The attorney who filed a questionable complaint against Wauwatosa Police Officer Joseph Mensah, ironically seems upset that community members support him.
Attorney Kimberly Motley told news channel CBS 58 that she is not looking to “drag the names of all police through the mud” and that this is all about Officer Joseph Mensah. And that very much seems to be the case.
For example, several other (white) officers with the department also faced imminent danger and shot at armed suspects in the last five years. However, Motley has failed to address them on several occasions. For whatever reason, she seems laser-focused on targeting Officer Mensah.
Noticeably, her complaint involves incidents that occurred years ago—two shooting involving Officer Mensah that were investigated by multiple agencies and determined to be justified without any misconduct. The third investigation has yet to be completed, so it’s a wonder how anyone could claim to know the facts of the matter.
Nevertheless, Motley seemed incredulous about the outpouring of support for Officer Mensah. Indeed, it seems citizens of Wauwatosa—who aren’t so easily fooled—eagerly donated to help Officer Mensah pay for his rising legal costs against all the libel and slander defamation he has endured.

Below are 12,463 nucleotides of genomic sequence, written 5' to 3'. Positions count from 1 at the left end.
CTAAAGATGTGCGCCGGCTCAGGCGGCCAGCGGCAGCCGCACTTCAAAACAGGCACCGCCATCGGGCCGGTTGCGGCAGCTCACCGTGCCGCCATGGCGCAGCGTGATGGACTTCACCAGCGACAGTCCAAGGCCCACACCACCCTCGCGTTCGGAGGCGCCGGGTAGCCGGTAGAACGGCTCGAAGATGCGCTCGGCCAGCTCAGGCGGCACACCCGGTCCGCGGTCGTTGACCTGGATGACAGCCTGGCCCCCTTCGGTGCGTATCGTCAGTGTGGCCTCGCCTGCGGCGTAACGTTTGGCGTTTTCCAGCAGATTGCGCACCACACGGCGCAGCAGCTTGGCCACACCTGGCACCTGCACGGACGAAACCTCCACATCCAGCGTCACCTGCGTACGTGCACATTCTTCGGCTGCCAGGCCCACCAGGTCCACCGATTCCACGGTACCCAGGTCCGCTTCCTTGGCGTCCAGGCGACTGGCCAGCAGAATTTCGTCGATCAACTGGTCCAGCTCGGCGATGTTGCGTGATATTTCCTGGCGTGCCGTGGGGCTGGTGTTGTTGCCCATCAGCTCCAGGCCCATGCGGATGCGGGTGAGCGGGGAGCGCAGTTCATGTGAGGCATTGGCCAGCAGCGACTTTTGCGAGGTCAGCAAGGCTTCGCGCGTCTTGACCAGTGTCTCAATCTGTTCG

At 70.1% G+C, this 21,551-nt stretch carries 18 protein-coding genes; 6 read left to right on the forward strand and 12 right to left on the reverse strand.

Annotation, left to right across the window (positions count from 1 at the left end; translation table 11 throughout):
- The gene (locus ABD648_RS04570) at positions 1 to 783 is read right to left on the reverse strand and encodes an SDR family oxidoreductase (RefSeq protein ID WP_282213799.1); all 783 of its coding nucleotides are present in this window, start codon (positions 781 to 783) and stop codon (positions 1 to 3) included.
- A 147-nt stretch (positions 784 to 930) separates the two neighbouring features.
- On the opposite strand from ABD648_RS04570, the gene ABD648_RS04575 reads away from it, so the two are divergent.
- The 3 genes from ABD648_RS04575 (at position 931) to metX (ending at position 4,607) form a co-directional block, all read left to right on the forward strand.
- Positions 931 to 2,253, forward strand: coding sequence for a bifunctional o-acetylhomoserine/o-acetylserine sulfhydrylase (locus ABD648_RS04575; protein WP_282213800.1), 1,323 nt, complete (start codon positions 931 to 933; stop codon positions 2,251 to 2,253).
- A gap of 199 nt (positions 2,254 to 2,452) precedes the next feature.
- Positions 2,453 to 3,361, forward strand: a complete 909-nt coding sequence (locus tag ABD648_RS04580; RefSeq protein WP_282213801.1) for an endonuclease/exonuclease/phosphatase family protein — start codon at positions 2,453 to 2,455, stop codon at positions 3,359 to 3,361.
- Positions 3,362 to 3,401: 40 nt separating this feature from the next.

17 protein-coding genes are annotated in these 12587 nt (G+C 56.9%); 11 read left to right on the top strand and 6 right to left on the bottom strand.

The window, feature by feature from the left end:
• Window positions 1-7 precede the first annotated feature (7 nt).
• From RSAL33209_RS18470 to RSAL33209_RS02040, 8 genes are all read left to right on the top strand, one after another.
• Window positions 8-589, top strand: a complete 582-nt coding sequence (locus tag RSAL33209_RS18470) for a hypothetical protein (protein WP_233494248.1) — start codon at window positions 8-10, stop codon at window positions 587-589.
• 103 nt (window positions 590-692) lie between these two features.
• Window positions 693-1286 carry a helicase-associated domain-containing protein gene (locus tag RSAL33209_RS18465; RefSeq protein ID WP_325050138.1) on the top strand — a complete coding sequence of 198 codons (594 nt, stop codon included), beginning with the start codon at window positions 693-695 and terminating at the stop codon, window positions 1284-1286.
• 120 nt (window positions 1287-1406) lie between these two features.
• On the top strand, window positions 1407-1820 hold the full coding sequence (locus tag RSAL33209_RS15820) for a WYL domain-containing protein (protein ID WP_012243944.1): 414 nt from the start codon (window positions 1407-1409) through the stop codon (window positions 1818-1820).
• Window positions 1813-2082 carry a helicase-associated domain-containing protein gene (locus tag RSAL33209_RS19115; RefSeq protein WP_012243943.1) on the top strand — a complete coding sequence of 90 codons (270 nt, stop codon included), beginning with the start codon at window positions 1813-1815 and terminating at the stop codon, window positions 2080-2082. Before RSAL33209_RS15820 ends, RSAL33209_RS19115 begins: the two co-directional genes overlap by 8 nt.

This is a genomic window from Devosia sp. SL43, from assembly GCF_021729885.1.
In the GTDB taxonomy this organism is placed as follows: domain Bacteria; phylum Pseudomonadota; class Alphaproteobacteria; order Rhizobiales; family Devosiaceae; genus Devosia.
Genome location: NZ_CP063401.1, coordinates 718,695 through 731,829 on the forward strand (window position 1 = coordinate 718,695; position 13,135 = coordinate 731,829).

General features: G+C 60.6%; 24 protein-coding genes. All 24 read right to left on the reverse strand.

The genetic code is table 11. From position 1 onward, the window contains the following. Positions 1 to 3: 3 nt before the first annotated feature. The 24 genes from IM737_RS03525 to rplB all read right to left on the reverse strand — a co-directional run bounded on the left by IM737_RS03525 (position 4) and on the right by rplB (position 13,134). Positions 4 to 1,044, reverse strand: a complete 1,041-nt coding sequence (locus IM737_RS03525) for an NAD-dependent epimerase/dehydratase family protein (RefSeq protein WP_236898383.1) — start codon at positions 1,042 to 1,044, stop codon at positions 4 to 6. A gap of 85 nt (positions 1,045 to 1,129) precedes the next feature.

Motley told CBS 58, “It’s really telling that there are so many people that have chosen to give to this GoFundMe as though Joseph Mensah is some type of martyr,” Motley said. “Living martyr… when you have three males of color who are gone.”
Ironically, Motley has yet to recognize her own accountability in stirring up the chaos in Wauwatosa and precipitating the defamation that Officer Mensah continues to face.
The fact that Motley cannot believe that the community would stand up for (black) Officer Mensah after he was suspended by (white) city officials, seems puzzling. And like the swelling ranks of Officer Mensah’s supporters, we’re also confused about her name calling.
However, we must admit that we agree. Officer Mensah is a martyr: he is a black officer who has been suspended—after a white city official, Alderperson Heather Kuhl—demanded that an all-white commission fire him to inexplicably help the city “repair the damage” of its “racist history,” as she publicly claimed.
Isn’t this exactly the kind of prejudice—and “systematic racism”—that people have been protesting about?
Needless to say, we’re quite confused by the comments that Motley and Kuhl have made—and how they seem to avoid acknowledging that Officer Mensah is actually an “officer of color.”
We can debate whether or not Officer Mensah is a “living martyr.” However, in criticizing his supporters, Motley makes it quite clear that somehow, only some black lives matter.
Indeed, the support for Officer Mensah is “really telling.”
It speaks volumes about how people actually care about where they live—and they support law enforcement officers who protect them.
And whatever Motley actually meant by “really telling,” the continued outpouring of support for Officer Mensah truly says it all.